I don't usually have much luck out of the gates with any project, but this one was a breeze.
My first test was as simple as possible - parked at the remote site, I threw the hotspot on the roof of the car and plugged the POE injector into the inverter. The WiFi list on my phone was completely empty until one lonely AP showed up. I was able to connect without any issues and make calls, text, and surf the web. Not exactly blazing fast, but it worked with zero optimization. Badda-bing!
The second test was slightly more involved. I put the hotspot on the end of an extensible pole - a roof rake for snow removal - and lofted the unit up about 3 meters AGL.
I wanted to test if height made any difference in connection speed, and to test the range of the WiFi around the property. Speed was definitely better, at least according to my Speedtest app - 2.59-Mbps downloads while up on the pole versus 1.66-Mbps on the roof. I suspect I can improve that considerably by replacing the stock omnidirectional LTE antennas with log-periodic dipole array (LDPA) diversity antennas, but more on that later.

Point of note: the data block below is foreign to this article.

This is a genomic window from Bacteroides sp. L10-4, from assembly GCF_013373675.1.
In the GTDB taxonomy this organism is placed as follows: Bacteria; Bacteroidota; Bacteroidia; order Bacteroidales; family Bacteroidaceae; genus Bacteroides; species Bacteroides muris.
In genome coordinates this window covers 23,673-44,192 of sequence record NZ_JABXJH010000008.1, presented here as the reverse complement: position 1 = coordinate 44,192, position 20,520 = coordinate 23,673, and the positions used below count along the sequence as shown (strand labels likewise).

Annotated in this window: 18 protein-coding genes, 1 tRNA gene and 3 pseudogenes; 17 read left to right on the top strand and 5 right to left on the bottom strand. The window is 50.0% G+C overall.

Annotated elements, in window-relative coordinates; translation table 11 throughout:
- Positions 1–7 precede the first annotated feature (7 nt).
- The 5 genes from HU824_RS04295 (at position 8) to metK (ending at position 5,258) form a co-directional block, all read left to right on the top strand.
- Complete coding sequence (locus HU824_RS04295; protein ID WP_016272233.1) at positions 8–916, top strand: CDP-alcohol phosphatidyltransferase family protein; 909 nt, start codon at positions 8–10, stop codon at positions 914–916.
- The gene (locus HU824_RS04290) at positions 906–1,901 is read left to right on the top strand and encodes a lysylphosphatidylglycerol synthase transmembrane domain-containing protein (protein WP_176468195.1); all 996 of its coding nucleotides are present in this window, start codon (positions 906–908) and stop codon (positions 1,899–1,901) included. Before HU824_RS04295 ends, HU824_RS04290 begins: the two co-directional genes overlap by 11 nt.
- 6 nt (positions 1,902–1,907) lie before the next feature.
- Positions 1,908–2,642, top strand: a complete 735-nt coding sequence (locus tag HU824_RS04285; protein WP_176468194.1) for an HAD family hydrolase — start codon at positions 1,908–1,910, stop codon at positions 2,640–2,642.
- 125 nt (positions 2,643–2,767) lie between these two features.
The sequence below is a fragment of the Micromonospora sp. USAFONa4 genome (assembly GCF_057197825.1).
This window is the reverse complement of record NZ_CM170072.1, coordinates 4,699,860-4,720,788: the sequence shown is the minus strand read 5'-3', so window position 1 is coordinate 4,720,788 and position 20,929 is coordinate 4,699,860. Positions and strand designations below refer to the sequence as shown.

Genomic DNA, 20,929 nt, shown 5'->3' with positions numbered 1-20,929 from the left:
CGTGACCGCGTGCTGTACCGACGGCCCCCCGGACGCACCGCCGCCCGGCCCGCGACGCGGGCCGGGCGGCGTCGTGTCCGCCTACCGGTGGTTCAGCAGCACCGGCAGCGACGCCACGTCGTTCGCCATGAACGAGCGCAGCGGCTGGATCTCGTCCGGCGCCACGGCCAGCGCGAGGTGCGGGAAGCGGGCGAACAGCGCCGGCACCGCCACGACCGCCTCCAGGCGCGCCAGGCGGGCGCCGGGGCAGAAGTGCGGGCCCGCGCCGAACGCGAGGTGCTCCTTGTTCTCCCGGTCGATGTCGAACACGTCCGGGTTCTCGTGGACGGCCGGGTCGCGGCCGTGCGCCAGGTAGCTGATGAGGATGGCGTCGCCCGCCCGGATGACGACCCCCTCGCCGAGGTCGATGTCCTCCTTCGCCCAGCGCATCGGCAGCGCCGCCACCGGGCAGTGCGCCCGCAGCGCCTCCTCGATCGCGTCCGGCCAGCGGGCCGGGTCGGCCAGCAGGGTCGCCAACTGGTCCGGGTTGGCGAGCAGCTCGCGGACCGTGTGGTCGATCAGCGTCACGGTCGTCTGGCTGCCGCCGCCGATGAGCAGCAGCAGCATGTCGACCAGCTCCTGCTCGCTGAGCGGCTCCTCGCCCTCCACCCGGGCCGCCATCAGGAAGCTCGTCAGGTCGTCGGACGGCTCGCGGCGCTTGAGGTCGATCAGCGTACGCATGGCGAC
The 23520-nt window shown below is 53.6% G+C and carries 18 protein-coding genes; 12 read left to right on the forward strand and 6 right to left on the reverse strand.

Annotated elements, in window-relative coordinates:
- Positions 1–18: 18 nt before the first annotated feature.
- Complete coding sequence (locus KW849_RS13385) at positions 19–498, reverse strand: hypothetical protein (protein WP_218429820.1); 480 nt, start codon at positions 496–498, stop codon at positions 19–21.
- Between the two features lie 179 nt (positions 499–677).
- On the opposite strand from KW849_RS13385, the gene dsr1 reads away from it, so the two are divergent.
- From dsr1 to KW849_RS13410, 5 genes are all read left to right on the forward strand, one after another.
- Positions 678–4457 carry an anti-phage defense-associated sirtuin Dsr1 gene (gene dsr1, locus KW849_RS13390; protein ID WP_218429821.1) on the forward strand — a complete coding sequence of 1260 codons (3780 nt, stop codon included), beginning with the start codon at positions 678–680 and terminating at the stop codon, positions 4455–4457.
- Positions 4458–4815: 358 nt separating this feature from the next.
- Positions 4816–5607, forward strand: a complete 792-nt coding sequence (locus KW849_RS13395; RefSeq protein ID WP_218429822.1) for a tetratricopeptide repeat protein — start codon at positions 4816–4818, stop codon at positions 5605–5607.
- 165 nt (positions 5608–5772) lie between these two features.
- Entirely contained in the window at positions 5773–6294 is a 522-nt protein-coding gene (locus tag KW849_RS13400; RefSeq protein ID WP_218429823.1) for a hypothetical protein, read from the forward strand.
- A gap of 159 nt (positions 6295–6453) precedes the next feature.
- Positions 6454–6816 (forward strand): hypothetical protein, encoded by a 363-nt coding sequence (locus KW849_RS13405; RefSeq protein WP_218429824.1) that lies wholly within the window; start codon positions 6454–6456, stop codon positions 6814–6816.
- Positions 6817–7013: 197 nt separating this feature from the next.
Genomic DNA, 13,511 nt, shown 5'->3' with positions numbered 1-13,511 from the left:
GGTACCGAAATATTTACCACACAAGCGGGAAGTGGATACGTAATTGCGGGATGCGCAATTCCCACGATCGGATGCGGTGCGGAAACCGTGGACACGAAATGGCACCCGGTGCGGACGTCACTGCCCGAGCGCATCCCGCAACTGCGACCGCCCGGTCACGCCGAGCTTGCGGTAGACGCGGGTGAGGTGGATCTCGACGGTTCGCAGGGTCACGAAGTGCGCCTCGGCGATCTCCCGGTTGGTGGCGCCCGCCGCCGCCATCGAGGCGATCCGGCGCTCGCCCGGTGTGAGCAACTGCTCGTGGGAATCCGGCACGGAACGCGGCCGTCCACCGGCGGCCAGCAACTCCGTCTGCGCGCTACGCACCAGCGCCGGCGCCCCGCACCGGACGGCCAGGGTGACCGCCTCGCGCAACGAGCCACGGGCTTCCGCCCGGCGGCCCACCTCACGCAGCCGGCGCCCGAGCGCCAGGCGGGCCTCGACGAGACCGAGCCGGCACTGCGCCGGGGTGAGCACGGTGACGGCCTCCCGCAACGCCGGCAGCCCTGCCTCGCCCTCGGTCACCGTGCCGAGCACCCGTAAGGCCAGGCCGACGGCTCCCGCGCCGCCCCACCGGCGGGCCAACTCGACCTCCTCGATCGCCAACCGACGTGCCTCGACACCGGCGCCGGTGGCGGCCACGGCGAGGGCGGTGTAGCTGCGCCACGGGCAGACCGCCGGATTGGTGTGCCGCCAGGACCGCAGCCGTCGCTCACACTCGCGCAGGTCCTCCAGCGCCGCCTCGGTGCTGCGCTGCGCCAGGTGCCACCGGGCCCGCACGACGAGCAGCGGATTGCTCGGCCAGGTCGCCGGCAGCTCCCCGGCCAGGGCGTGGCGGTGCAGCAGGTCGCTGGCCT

As for WiFi coverage, I was pleasantly surprised. We walked east from the hotspot for quite a way, over 230 meters, before dipping down below the local horizon and losing the signal in the weeds. To the north we were able to range almost to the property line, about 140 meters, and to the west over 100 meters and just about to the gate on the county road. That's a big bubble of WiFi, much better than a typical consumer-grade router can do. Assuming an elliptical pattern, it covers about 62% of the property - again, with almost no optimization. Mounted on a permanent pole with better omnidirectional MIMO WiFi antennas, and this thing would be able to supply WiFi to the neighbors. If there were any.
Next step - measuring the power required by the hotspot and designing a solar array to power it.